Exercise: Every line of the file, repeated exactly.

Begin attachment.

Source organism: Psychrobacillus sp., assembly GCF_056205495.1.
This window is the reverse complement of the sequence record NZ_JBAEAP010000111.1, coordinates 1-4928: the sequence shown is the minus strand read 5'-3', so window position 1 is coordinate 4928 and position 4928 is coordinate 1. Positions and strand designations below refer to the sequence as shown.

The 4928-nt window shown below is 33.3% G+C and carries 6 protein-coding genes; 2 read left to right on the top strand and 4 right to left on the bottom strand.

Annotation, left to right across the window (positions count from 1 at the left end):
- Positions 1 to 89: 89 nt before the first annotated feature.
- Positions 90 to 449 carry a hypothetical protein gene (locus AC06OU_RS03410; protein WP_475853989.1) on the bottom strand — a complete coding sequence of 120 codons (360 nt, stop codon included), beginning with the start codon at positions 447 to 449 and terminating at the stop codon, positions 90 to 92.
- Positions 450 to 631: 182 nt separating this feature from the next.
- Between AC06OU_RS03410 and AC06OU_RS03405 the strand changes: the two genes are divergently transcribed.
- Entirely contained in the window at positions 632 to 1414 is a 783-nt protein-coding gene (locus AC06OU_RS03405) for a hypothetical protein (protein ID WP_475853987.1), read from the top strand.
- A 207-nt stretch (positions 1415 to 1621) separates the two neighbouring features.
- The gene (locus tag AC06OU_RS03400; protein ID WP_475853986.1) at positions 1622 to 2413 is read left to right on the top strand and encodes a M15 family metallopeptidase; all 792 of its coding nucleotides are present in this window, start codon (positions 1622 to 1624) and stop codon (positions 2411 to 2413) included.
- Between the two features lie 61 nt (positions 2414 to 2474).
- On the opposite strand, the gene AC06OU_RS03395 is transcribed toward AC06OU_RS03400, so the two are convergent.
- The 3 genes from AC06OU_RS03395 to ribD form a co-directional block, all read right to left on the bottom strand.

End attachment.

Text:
Source organism: Psychrobacillus sp., assembly GCF_056205495.1.
This window is the reverse complement of the sequence record NZ_JBAEAP010000111.1, coordinates 1-4928: the sequence shown is the minus strand read 5'-3', so window position 1 is coordinate 4928 and position 4928 is coordinate 1. Positions and strand designations below refer to the sequence as shown.

The 4928-nt window shown below is 33.3% G+C and carries 6 protein-coding genes; 2 read left to right on the top strand and 4 right to left on the bottom strand.

Annotation, left to right across the window (positions count from 1 at the left end):
- Positions 1 to 89: 89 nt before the first annotated feature.
- Positions 90 to 449 carry a hypothetical protein gene (locus AC06OU_RS03410; protein WP_475853989.1) on the bottom strand — a complete coding sequence of 120 codons (360 nt, stop codon included), beginning with the start codon at positions 447 to 449 and terminating at the stop codon, positions 90 to 92.
- Positions 450 to 631: 182 nt separating this feature from the next.
- Between AC06OU_RS03410 and AC06OU_RS03405 the strand changes: the two genes are divergently transcribed.
- Entirely contained in the window at positions 632 to 1414 is a 783-nt protein-coding gene (locus AC06OU_RS03405) for a hypothetical protein (protein ID WP_475853987.1), read from the top strand.
- A 207-nt stretch (positions 1415 to 1621) separates the two neighbouring features.
- The gene (locus tag AC06OU_RS03400; protein ID WP_475853986.1) at positions 1622 to 2413 is read left to right on the top strand and encodes a M15 family metallopeptidase; all 792 of its coding nucleotides are present in this window, start codon (positions 1622 to 1624) and stop codon (positions 2411 to 2413) included.
- Between the two features lie 61 nt (positions 2414 to 2474).
- On the opposite strand, the gene AC06OU_RS03395 is transcribed toward AC06OU_RS03400, so the two are convergent.
- The 3 genes from AC06OU_RS03395 to ribD form a co-directional block, all read right to left on the bottom strand.